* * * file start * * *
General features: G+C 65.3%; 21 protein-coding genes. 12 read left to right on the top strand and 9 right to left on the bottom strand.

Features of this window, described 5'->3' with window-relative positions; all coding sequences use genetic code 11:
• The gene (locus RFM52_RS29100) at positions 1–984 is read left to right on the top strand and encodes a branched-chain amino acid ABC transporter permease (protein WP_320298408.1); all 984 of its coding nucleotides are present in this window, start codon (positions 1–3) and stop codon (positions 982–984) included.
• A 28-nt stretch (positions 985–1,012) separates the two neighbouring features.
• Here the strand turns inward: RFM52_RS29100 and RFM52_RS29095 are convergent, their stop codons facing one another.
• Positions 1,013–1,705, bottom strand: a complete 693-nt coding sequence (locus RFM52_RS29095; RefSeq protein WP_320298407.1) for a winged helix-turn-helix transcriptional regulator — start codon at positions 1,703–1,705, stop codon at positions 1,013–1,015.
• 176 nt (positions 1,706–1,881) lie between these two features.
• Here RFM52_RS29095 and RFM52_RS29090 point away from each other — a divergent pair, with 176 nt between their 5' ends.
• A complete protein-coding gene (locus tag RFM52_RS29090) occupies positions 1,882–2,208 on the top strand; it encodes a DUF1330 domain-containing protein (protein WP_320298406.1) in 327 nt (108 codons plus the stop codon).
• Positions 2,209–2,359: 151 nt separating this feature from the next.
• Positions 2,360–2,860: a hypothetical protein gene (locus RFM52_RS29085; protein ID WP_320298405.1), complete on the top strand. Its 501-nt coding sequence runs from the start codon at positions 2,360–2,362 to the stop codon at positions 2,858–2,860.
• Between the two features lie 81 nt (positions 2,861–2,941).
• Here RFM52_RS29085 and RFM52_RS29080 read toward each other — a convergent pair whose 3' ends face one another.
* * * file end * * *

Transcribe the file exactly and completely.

General features: G+C 65.3%; 21 protein-coding genes. 12 read left to right on the top strand and 9 right to left on the bottom strand.

Features of this window, described 5'->3' with window-relative positions; all coding sequences use genetic code 11:
• The gene (locus RFM52_RS29100) at positions 1–984 is read left to right on the top strand and encodes a branched-chain amino acid ABC transporter permease (protein WP_320298408.1); all 984 of its coding nucleotides are present in this window, start codon (positions 1–3) and stop codon (positions 982–984) included.
• A 28-nt stretch (positions 985–1,012) separates the two neighbouring features.
• Here the strand turns inward: RFM52_RS29100 and RFM52_RS29095 are convergent, their stop codons facing one another.
• Positions 1,013–1,705, bottom strand: a complete 693-nt coding sequence (locus RFM52_RS29095; RefSeq protein WP_320298407.1) for a winged helix-turn-helix transcriptional regulator — start codon at positions 1,703–1,705, stop codon at positions 1,013–1,015.
• 176 nt (positions 1,706–1,881) lie between these two features.
• Here RFM52_RS29095 and RFM52_RS29090 point away from each other — a divergent pair, with 176 nt between their 5' ends.
• A complete protein-coding gene (locus tag RFM52_RS29090) occupies positions 1,882–2,208 on the top strand; it encodes a DUF1330 domain-containing protein (protein WP_320298406.1) in 327 nt (108 codons plus the stop codon).
• Positions 2,209–2,359: 151 nt separating this feature from the next.
• Positions 2,360–2,860: a hypothetical protein gene (locus RFM52_RS29085; protein ID WP_320298405.1), complete on the top strand. Its 501-nt coding sequence runs from the start codon at positions 2,360–2,362 to the stop codon at positions 2,858–2,860.
• Between the two features lie 81 nt (positions 2,861–2,941).
• Here RFM52_RS29085 and RFM52_RS29080 read toward each other — a convergent pair whose 3' ends face one another.